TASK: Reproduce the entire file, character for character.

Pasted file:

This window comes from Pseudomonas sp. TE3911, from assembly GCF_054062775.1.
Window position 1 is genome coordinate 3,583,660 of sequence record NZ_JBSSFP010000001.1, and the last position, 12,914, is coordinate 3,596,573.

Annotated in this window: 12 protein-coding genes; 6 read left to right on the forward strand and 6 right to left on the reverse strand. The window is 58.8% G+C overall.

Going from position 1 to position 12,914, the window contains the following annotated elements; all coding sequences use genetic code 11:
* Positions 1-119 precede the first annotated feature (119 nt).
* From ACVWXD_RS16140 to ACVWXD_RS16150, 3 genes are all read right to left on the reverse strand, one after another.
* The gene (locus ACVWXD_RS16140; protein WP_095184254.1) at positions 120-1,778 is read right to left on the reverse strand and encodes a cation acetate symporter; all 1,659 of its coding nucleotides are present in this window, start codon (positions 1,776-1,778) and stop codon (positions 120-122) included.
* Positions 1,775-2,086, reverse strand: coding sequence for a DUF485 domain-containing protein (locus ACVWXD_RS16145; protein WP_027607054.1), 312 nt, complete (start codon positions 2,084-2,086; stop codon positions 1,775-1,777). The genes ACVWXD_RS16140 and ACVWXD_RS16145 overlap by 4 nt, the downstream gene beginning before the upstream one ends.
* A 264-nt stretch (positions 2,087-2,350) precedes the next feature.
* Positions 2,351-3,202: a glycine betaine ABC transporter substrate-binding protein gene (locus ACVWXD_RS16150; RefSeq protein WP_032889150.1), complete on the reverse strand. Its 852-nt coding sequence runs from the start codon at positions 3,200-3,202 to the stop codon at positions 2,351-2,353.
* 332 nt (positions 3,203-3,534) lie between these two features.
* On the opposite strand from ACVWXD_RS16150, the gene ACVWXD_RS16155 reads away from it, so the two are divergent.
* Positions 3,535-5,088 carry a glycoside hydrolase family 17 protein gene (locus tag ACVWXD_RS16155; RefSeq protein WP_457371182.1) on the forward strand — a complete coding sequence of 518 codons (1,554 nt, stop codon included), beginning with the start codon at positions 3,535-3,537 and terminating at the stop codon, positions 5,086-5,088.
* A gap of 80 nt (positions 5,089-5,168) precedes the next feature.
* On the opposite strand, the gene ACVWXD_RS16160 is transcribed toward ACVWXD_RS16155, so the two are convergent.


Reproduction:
This window comes from Pseudomonas sp. TE3911, from assembly GCF_054062775.1.
Window position 1 is genome coordinate 3,583,660 of sequence record NZ_JBSSFP010000001.1, and the last position, 12,914, is coordinate 3,596,573.

Annotated in this window: 12 protein-coding genes; 6 read left to right on the forward strand and 6 right to left on the reverse strand. The window is 58.8% G+C overall.

Going from position 1 to position 12,914, the window contains the following annotated elements; all coding sequences use genetic code 11:
* Positions 1-119 precede the first annotated feature (119 nt).
* From ACVWXD_RS16140 to ACVWXD_RS16150, 3 genes are all read right to left on the reverse strand, one after another.
* The gene (locus ACVWXD_RS16140; protein WP_095184254.1) at positions 120-1,778 is read right to left on the reverse strand and encodes a cation acetate symporter; all 1,659 of its coding nucleotides are present in this window, start codon (positions 1,776-1,778) and stop codon (positions 120-122) included.
* Positions 1,775-2,086, reverse strand: coding sequence for a DUF485 domain-containing protein (locus ACVWXD_RS16145; protein WP_027607054.1), 312 nt, complete (start codon positions 2,084-2,086; stop codon positions 1,775-1,777). The genes ACVWXD_RS16140 and ACVWXD_RS16145 overlap by 4 nt, the downstream gene beginning before the upstream one ends.
* A 264-nt stretch (positions 2,087-2,350) precedes the next feature.
* Positions 2,351-3,202: a glycine betaine ABC transporter substrate-binding protein gene (locus ACVWXD_RS16150; RefSeq protein WP_032889150.1), complete on the reverse strand. Its 852-nt coding sequence runs from the start codon at positions 3,200-3,202 to the stop codon at positions 2,351-2,353.
* 332 nt (positions 3,203-3,534) lie between these two features.
* On the opposite strand from ACVWXD_RS16150, the gene ACVWXD_RS16155 reads away from it, so the two are divergent.
* Positions 3,535-5,088 carry a glycoside hydrolase family 17 protein gene (locus tag ACVWXD_RS16155; RefSeq protein WP_457371182.1) on the forward strand — a complete coding sequence of 518 codons (1,554 nt, stop codon included), beginning with the start codon at positions 3,535-3,537 and terminating at the stop codon, positions 5,086-5,088.
* A gap of 80 nt (positions 5,089-5,168) precedes the next feature.
* On the opposite strand, the gene ACVWXD_RS16160 is transcribed toward ACVWXD_RS16155, so the two are convergent.